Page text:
Here is an interview with the director of Razzennests, Johannes Grenzfurthner!
Razzennest is a snazzy title, and something that really makes me crave pizza. Makes me want to seek out that razzle dazzle. That is all of the double z words I can think of in a short span of time, I apologize for not being able to make that introduction joke go longer.
Razzennest might be a German word meaning Rat Nest, or it can be something very different on who you ask.
Regardless of who you ask on translating Razzennest, the film itself is a film that cannot be translated into any other film for comparison. It is a film unique on its own, and we shall see why in a moment.
This is a cock.
The Thirty Years War (which lasted about 30 years) took place in Central Europe in the 1600’s. It involved the church, of course, people getting kicked out of windows, and just a lot of religious inspired death. Razzennest is about that war, kind of.
The imagery that starts the movie, landscapes, broken buildings, statues, fill the screen, until we hear a voice. Whose voice? Why Babette Cruickshank (Sophie Kathleen Kozeluh) of course. Because she is introducing us to the director’s film commentary of the film, Razzennest. Strange names aside, you would have been confused (if you didn’t read this description first) and thought there was a mistake, but do not worry, this is intentional. Because while you will see the film Razzennest with your eyes, you will quickly see the real Razzennest was not just the friends we made along the way, but the fake director commentary on top of it.
Because director Manus Oosthuizen (Michael Smulik) is an asshole, and has a vision, and hates dumb questions and mispronounced names. And the beginning of the commentary is full of conflict and angst. But unfortunately, darker forces are afoot in their commentary room, and things will only get weirder and scarier from there.
Also featuring the voices of Roland Gratzer, Joe Dante, Jim Libby, Anne Weiner, and Bob Rose.
This is a hole in the ground.
Razzennest is a HARD film to talk about, because honestly, just mentioning the type of film it is feels like a spoiler, even though that happens immediately. It almost felt like telling people to “get ready for the fake trailers” in front of Tropic Thunder. Just let it happen. But I also know it would be hard for me to talk about anything else, than the commentary track, since that is 95% of the film.
Yes, it still has visuals. But the visuals were clearly chosen to not be distracting, but aiding instead. Real footage of places in Europe, of old destruction, of old structures, of nature, and former battlegrounds. But there are no characters on that screen. There is not other dialogue, or interactions. It is just scenes spliced together, sometimes aggressively, to enhance the commentary story. It often matches the tone and uncomfortableness in some ways with the commentary, clearly being extremely deliberate with the editing so that it is an enhancer, not a hindrance.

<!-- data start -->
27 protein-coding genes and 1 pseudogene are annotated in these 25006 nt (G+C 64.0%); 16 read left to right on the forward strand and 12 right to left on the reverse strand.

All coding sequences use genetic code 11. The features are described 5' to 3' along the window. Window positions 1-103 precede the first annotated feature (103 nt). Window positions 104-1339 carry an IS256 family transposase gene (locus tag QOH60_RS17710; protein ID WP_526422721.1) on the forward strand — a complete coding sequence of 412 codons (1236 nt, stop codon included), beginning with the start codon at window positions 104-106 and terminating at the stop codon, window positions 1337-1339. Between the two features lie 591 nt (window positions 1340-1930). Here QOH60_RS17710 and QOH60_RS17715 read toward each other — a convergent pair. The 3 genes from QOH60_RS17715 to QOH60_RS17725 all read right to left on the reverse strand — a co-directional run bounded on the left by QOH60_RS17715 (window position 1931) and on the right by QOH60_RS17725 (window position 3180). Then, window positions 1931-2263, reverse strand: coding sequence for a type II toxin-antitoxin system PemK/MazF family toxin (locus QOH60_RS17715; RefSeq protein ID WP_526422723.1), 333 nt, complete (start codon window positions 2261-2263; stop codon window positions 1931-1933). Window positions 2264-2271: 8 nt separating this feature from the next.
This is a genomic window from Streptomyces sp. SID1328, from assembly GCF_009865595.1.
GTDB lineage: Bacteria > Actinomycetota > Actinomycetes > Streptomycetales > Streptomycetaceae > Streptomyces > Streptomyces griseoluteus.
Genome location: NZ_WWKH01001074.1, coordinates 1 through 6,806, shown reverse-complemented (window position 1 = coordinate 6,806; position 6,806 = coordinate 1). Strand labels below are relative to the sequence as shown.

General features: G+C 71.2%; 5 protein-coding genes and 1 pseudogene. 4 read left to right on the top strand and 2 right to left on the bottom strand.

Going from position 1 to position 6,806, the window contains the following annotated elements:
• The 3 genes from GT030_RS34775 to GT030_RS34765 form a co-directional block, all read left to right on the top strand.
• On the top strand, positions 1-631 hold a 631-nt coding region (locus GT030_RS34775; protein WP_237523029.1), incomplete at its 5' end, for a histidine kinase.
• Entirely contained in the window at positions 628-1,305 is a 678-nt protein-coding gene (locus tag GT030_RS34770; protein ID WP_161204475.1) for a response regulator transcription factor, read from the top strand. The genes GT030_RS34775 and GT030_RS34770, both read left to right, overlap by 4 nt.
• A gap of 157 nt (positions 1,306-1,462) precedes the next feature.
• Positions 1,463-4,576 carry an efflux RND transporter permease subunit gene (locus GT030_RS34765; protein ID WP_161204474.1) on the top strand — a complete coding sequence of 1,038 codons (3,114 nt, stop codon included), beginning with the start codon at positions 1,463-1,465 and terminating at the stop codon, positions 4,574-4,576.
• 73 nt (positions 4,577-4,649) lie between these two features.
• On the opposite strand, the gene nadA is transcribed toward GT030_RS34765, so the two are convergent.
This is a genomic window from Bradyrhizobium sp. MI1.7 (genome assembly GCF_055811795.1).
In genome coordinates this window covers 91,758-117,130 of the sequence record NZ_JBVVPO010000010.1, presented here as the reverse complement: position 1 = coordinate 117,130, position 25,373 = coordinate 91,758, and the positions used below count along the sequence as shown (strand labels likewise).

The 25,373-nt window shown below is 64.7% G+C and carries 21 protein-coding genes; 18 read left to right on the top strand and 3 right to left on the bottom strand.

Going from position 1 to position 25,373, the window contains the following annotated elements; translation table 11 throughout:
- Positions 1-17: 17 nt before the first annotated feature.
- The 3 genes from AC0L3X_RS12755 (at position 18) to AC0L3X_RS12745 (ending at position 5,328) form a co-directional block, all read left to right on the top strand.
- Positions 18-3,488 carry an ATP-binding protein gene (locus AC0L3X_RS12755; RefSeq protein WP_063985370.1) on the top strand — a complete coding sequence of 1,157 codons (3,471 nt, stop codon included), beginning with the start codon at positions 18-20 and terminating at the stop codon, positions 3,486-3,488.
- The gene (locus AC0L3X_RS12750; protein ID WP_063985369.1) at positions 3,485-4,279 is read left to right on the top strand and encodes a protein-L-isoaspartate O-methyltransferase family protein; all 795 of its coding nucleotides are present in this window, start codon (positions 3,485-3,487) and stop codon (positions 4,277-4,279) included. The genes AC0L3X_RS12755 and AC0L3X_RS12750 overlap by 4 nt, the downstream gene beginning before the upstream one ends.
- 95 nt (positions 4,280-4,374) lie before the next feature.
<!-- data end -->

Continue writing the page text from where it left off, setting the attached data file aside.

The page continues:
In terms of the dialogue, you know, the 95% of the film, it has a pretty varied cast of characters with distinct enough voices and mannerisms to not confuse the viewer. Without knowing exact amounts, the first 1/3 of the film is meant to just be uncomfortable, awkward, and a bit silly and funny. But there are hints of what to come. And damn it, I can keep at least that part a secret still. After all, this is a Horror Comedy, not just a Comedy.
The film’s goal is to both make fun of the pretentiousness of arthouse award winning indie films, while also, at the same time, being one itself. It is punching across, not down or up. It was done on a shoe string budget, with an idea that Hollywood would never try out, because it would be a hard sell for audiences.
I had to go back into my memory banks, the only experience I had that was similar to this was Sounds Dangerous!, which was a Drew Carey audio show attraction at Disney World. The audience was given headphones, and were mostly in the dark, to experience this audio story telling device, with many sound cues to make the audience get all weird feeling. It was unique, and yet, Razzennest is clearly unique-r.
Razzennest is adding complexity to it, by having visuals, by making it meta, and by both deconstructing a genre while partaking in the genre at the same time. There is really nothing like Razzennest, and I honestly can’t imagine too many things being like Razzennest in the future either. Unless this sort of film starts to take off, like Found Footage films did after The Blair Witch Project.
I fully recommend checking out this movie if it is ever in your vicinity, although I realize that will likely be hard for some time. Because there is nothing else like it available. Until we get Razzennest 2 in twelve years, to tell a similar story, but with water!
3 out of 4.